By Libya Herald reporters.
Tripoli/Tunis, 16 January 2017:
The Wirshefana and Zawia have agreed a peace deal that raises hopes of an end to the current crippling power shortages in western and southern Libya.
So far under the deal, brokered in part by the Presidency Council and state electricity company GECOL, the Wirshefana have released 28 Zawians from the 90 they reportedly kidnapped in revenge for gunmen from Zawia seizing a truck filled with shisha tobacco. It was being smuggled to Tunisia to be sold on for profit.
The abductions led to threats from Zawia that, unless the people were released, they would cut the gas supply to the Zawia power plant. When the warning was ignored, the threats were carried out, resulting in a serious reduction of electricity output from the power station.
Combined with the hike in electricity consumption because of the cold winter weather, it resulted in the current crippling power outages across western and southern Libya.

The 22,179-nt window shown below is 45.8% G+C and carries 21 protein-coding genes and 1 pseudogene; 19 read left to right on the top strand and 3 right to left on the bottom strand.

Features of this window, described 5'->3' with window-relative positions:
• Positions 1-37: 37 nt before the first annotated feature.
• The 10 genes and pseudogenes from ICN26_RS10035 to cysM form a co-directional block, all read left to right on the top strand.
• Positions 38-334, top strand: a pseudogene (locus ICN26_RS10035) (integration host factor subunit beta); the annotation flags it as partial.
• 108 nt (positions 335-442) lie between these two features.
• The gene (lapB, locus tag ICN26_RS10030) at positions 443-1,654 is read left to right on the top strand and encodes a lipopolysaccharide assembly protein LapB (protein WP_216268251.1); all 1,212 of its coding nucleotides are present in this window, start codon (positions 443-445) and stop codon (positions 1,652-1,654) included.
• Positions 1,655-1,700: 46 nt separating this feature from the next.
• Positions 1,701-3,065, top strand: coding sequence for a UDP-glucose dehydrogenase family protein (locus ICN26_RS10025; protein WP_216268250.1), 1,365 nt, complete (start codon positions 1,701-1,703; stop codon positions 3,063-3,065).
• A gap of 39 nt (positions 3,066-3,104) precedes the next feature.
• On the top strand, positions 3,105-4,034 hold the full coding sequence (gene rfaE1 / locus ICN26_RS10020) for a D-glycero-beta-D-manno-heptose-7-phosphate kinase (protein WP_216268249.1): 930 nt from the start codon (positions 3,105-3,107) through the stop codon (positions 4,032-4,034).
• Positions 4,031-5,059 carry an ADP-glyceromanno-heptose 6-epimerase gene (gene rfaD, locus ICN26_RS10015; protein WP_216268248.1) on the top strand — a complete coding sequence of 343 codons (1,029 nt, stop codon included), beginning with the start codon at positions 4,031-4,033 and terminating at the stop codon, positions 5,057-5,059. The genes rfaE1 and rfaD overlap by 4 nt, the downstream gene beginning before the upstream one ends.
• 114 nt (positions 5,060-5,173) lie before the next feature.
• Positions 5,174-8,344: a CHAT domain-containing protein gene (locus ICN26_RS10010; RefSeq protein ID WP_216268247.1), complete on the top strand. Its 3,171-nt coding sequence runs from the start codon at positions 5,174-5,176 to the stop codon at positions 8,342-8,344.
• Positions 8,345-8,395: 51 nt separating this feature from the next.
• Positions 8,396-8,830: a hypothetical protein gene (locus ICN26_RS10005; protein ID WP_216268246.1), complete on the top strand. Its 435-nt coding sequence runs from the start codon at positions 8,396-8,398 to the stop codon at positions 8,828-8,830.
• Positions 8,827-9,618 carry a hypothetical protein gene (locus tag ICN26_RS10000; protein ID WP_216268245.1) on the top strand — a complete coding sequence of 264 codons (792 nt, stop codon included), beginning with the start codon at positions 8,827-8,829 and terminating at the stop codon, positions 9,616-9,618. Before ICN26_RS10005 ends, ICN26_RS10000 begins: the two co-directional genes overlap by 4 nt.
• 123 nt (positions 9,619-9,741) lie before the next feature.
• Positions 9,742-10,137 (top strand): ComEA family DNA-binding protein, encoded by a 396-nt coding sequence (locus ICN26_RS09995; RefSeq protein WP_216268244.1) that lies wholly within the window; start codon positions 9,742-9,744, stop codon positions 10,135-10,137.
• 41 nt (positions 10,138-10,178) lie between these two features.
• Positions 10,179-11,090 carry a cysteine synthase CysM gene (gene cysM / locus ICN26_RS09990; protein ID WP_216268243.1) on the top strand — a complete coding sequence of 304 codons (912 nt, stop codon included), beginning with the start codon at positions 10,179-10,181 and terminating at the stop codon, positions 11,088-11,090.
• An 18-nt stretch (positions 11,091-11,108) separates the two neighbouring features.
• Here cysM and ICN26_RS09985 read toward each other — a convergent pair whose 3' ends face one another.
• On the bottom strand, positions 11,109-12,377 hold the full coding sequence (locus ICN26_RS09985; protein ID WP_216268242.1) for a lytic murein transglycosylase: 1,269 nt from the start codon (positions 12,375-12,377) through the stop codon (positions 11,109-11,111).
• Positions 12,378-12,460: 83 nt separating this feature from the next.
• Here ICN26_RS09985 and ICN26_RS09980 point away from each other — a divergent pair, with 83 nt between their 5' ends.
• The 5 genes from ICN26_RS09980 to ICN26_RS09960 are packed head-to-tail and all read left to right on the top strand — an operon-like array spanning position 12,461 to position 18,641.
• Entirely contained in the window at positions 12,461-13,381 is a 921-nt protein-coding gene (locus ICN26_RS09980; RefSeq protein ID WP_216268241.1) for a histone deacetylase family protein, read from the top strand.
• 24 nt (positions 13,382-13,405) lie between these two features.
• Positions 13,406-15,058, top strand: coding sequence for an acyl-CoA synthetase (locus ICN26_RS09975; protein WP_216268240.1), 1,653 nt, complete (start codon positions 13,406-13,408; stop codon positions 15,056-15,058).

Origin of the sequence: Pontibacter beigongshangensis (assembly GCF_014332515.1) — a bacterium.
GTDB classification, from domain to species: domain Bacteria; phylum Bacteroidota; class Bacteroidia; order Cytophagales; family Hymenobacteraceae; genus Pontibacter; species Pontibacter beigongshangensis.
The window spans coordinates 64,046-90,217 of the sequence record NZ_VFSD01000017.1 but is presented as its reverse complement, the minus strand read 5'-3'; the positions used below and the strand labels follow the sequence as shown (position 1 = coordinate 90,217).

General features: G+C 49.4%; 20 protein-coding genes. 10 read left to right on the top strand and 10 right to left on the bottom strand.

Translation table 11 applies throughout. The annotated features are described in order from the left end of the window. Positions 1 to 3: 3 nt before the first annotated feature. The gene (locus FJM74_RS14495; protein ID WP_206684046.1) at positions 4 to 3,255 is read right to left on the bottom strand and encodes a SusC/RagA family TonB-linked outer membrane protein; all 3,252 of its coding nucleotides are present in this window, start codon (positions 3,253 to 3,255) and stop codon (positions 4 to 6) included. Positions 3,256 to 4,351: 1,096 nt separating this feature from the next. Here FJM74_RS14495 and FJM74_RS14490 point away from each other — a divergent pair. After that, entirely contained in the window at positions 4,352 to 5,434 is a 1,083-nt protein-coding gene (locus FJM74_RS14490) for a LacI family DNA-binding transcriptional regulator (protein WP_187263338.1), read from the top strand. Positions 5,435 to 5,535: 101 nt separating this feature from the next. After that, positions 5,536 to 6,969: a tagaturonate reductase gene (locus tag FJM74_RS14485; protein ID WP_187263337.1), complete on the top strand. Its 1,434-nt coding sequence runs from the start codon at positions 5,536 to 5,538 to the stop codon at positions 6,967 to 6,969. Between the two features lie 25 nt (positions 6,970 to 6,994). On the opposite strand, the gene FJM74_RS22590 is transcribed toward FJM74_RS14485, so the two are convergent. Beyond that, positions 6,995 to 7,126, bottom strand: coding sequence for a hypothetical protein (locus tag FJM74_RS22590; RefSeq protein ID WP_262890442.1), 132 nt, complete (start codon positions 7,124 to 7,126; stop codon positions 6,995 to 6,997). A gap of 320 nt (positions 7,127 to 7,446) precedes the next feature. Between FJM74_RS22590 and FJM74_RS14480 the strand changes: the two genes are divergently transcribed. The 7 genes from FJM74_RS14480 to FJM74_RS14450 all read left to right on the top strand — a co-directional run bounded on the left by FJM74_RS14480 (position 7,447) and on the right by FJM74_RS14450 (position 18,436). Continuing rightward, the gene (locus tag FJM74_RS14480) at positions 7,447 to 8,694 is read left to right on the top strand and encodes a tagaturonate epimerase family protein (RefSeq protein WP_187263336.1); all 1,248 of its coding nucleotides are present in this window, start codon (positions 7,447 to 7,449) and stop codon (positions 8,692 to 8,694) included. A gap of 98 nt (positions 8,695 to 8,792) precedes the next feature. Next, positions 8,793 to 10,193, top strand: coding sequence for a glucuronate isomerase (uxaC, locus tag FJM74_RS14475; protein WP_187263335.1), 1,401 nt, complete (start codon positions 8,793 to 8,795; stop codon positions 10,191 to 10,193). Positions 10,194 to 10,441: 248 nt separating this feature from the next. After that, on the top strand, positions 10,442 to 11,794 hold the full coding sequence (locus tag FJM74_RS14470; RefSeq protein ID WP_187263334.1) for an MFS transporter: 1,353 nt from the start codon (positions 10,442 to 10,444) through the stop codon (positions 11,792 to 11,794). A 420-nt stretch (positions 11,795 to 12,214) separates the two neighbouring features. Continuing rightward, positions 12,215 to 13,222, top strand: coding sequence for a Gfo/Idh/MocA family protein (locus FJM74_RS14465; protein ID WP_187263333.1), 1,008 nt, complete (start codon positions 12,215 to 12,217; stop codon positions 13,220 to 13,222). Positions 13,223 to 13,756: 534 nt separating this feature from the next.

For its part under the deal, Zawia is reportedly paying LD 1 million in compensation for the stolen shisha tobacco plus LD 150,000 for “the kidnappers’ services”. The latter has now been paid. The former is classed as compensation because Zawia claims that it does not know who actually stole the vehicle.
When the rest of the money is paid, the remaining hostages will be released and Zawia will then reopen the gas pipeline.
Despite of the deal, though, western and southern Libya continue to be hit by power shortages with outages for much of the day across Tripoli. The situation has also had a significant affect on Internet and mobile phone coverage in the region.